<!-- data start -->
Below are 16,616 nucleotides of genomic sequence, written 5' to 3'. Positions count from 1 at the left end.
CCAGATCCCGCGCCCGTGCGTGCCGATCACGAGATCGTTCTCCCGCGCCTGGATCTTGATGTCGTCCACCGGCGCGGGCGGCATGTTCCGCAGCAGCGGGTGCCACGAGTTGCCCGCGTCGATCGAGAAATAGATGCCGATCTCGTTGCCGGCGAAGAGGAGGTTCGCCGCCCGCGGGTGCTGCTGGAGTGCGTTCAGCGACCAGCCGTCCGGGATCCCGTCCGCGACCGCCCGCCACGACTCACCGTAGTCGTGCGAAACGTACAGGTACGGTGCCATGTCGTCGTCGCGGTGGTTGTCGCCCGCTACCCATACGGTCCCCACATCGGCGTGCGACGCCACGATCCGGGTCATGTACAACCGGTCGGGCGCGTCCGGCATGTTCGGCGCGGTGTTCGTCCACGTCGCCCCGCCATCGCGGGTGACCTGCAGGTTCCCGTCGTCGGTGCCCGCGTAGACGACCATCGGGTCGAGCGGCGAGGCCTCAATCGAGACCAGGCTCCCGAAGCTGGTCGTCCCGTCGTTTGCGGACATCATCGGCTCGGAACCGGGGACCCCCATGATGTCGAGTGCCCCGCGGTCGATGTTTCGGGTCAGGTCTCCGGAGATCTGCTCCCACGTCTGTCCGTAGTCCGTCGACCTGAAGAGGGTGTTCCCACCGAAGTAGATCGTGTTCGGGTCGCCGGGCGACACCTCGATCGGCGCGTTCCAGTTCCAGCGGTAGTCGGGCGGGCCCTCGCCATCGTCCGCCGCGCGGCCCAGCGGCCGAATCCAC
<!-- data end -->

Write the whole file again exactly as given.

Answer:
Below are 16,616 nucleotides of genomic sequence, written 5' to 3'. Positions count from 1 at the left end.
CCAGATCCCGCGCCCGTGCGTGCCGATCACGAGATCGTTCTCCCGCGCCTGGATCTTGATGTCGTCCACCGGCGCGGGCGGCATGTTCCGCAGCAGCGGGTGCCACGAGTTGCCCGCGTCGATCGAGAAATAGATGCCGATCTCGTTGCCGGCGAAGAGGAGGTTCGCCGCCCGCGGGTGCTGCTGGAGTGCGTTCAGCGACCAGCCGTCCGGGATCCCGTCCGCGACCGCCCGCCACGACTCACCGTAGTCGTGCGAAACGTACAGGTACGGTGCCATGTCGTCGTCGCGGTGGTTGTCGCCCGCTACCCATACGGTCCCCACATCGGCGTGCGACGCCACGATCCGGGTCATGTACAACCGGTCGGGCGCGTCCGGCATGTTCGGCGCGGTGTTCGTCCACGTCGCCCCGCCATCGCGGGTGACCTGCAGGTTCCCGTCGTCGGTGCCCGCGTAGACGACCATCGGGTCGAGCGGCGAGGCCTCAATCGAGACCAGGCTCCCGAAGCTGGTCGTCCCGTCGTTTGCGGACATCATCGGCTCGGAACCGGGGACCCCCATGATGTCGAGTGCCCCGCGGTCGATGTTTCGGGTCAGGTCTCCGGAGATCTGCTCCCACGTCTGTCCGTAGTCCGTCGACCTGAAGAGGGTGTTCCCACCGAAGTAGATCGTGTTCGGGTCGCCGGGCGACACCTCGATCGGCGCGTTCCAGTTCCAGCGGTAGTCGGGCGGGCCCTCGCCATCGTCCGCCGCGCGGCCCAGCGGCCGAATCCAC